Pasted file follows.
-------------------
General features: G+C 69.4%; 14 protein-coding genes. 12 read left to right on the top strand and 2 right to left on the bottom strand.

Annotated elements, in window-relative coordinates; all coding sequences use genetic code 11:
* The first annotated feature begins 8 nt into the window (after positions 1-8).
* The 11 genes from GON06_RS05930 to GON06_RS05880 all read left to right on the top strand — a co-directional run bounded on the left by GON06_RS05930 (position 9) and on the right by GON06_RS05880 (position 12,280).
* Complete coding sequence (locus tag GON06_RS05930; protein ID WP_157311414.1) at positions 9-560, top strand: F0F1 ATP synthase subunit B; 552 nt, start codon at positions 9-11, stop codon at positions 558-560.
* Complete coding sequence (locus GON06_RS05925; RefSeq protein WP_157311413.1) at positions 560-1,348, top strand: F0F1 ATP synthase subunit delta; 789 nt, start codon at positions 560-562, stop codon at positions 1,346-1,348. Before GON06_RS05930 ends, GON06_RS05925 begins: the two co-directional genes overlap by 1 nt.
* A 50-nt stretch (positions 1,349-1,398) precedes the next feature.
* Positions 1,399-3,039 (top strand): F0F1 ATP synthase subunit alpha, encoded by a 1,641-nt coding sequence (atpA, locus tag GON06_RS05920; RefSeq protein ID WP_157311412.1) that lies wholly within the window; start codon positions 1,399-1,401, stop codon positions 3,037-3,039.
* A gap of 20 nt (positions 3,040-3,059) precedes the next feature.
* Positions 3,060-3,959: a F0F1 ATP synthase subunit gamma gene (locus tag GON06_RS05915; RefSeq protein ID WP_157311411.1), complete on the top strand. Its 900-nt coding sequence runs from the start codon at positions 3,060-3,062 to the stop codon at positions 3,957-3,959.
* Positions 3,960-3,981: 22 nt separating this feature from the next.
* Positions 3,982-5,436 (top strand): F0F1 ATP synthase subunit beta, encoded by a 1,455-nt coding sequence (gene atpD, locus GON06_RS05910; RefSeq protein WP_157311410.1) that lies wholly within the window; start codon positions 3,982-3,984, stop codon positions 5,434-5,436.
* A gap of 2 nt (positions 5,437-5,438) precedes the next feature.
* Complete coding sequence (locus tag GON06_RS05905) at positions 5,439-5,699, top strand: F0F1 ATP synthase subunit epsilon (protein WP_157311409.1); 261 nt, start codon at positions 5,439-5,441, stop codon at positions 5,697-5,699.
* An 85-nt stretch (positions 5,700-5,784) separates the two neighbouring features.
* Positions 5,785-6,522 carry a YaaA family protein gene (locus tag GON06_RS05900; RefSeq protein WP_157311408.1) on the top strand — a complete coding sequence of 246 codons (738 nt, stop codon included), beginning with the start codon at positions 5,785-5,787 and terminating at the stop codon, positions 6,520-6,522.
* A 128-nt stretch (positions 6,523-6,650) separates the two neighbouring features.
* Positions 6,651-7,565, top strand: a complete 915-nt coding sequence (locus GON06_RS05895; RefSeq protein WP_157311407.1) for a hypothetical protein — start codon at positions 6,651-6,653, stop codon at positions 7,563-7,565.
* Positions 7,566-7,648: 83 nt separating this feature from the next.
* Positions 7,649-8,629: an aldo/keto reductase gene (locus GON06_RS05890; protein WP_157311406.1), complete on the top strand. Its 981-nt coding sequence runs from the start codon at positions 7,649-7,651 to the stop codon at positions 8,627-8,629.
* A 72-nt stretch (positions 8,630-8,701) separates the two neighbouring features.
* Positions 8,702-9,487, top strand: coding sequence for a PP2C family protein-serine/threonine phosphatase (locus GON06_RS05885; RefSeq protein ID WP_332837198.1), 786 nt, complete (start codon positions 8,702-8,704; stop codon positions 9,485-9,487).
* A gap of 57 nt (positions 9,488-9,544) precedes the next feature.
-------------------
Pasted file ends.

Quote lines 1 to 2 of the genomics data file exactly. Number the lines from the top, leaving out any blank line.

General features: G+C 69.4%; 14 protein-coding genes. 12 read left to right on the top strand and 2 right to left on the bottom strand.

Annotated elements, in window-relative coordinates; all coding sequences use genetic code 11: